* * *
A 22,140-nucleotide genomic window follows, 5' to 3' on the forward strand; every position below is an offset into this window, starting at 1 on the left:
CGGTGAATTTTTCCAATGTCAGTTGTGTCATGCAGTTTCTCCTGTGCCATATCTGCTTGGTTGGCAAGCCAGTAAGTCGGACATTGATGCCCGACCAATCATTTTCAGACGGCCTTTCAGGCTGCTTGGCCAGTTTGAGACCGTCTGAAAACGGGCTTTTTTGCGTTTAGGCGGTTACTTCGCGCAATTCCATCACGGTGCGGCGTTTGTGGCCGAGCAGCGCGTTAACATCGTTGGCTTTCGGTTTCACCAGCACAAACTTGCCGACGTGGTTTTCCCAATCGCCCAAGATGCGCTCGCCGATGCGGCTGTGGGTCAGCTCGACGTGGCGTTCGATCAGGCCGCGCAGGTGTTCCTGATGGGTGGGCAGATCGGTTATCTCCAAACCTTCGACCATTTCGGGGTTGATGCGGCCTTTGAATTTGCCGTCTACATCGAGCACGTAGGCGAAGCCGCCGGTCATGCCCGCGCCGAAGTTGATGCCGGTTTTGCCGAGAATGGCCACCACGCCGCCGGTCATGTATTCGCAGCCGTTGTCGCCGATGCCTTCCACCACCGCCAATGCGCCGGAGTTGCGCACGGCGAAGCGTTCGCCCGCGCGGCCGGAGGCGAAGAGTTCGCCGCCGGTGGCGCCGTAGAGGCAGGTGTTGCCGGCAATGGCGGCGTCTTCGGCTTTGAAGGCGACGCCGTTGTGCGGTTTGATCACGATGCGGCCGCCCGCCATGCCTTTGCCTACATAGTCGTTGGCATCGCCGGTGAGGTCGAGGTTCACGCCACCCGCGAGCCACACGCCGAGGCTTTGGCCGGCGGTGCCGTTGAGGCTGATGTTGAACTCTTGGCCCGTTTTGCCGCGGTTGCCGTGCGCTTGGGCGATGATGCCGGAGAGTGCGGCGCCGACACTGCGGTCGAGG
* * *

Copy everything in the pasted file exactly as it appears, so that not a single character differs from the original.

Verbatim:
A 22,140-nucleotide genomic window follows, 5' to 3' on the forward strand; every position below is an offset into this window, starting at 1 on the left:
CGGTGAATTTTTCCAATGTCAGTTGTGTCATGCAGTTTCTCCTGTGCCATATCTGCTTGGTTGGCAAGCCAGTAAGTCGGACATTGATGCCCGACCAATCATTTTCAGACGGCCTTTCAGGCTGCTTGGCCAGTTTGAGACCGTCTGAAAACGGGCTTTTTTGCGTTTAGGCGGTTACTTCGCGCAATTCCATCACGGTGCGGCGTTTGTGGCCGAGCAGCGCGTTAACATCGTTGGCTTTCGGTTTCACCAGCACAAACTTGCCGACGTGGTTTTCCCAATCGCCCAAGATGCGCTCGCCGATGCGGCTGTGGGTCAGCTCGACGTGGCGTTCGATCAGGCCGCGCAGGTGTTCCTGATGGGTGGGCAGATCGGTTATCTCCAAACCTTCGACCATTTCGGGGTTGATGCGGCCTTTGAATTTGCCGTCTACATCGAGCACGTAGGCGAAGCCGCCGGTCATGCCCGCGCCGAAGTTGATGCCGGTTTTGCCGAGAATGGCCACCACGCCGCCGGTCATGTATTCGCAGCCGTTGTCGCCGATGCCTTCCACCACCGCCAATGCGCCGGAGTTGCGCACGGCGAAGCGTTCGCCCGCGCGGCCGGAGGCGAAGAGTTCGCCGCCGGTGGCGCCGTAGAGGCAGGTGTTGCCGGCAATGGCGGCGTCTTCGGCTTTGAAGGCGACGCCGTTGTGCGGTTTGATCACGATGCGGCCGCCCGCCATGCCTTTGCCTACATAGTCGTTGGCATCGCCGGTGAGGTCGAGGTTCACGCCACCCGCGAGCCACACGCCGAGGCTTTGGCCGGCGGTGCCGTTGAGGCTGATGTTGAACTCTTGGCCCGTTTTGCCGCGGTTGCCGTGCGCTTGGGCGATGATGCCGGAGAGTGCGGCGCCGACACTGCGGTCGAGG